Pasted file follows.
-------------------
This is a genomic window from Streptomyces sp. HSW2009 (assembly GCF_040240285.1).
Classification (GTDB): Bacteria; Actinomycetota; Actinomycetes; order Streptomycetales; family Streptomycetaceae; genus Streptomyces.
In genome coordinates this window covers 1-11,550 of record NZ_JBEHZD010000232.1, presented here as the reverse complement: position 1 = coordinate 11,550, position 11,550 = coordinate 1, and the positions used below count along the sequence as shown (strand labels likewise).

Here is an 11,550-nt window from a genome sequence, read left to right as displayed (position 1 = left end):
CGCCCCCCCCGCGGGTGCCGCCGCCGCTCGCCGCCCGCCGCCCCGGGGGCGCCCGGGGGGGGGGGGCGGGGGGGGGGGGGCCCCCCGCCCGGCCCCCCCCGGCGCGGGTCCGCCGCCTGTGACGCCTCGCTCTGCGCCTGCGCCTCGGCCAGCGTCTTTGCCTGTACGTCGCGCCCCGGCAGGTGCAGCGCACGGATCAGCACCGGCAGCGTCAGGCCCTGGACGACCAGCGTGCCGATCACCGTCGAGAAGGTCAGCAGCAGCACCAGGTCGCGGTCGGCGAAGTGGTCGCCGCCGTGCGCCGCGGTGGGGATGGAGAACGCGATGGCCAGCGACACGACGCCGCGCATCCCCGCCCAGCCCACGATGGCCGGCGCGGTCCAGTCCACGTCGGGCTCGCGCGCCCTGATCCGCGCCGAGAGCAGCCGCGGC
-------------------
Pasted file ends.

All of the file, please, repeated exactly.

This is a genomic window from Streptomyces sp. HSW2009 (assembly GCF_040240285.1).
Classification (GTDB): Bacteria; Actinomycetota; Actinomycetes; order Streptomycetales; family Streptomycetaceae; genus Streptomyces.
In genome coordinates this window covers 1-11,550 of record NZ_JBEHZD010000232.1, presented here as the reverse complement: position 1 = coordinate 11,550, position 11,550 = coordinate 1, and the positions used below count along the sequence as shown (strand labels likewise).

Here is an 11,550-nt window from a genome sequence, read left to right as displayed (position 1 = left end):
CGCCCCCCCCGCGGGTGCCGCCGCCGCTCGCCGCCCGCCGCCCCGGGGGCGCCCGGGGGGGGGGGGCGGGGGGGGGGGGGCCCCCCGCCCGGCCCCCCCCGGCGCGGGTCCGCCGCCTGTGACGCCTCGCTCTGCGCCTGCGCCTCGGCCAGCGTCTTTGCCTGTACGTCGCGCCCCGGCAGGTGCAGCGCACGGATCAGCACCGGCAGCGTCAGGCCCTGGACGACCAGCGTGCCGATCACCGTCGAGAAGGTCAGCAGCAGCACCAGGTCGCGGTCGGCGAAGTGGTCGCCGCCGTGCGCCGCGGTGGGGATGGAGAACGCGATGGCCAGCGACACGACGCCGCGCATCCCCGCCCAGCCCACGATGGCCGGCGCGGTCCAGTCCACGTCGGGCTCGCGCGCCCTGATCCGCGCCGAGAGCAGCCGCGGC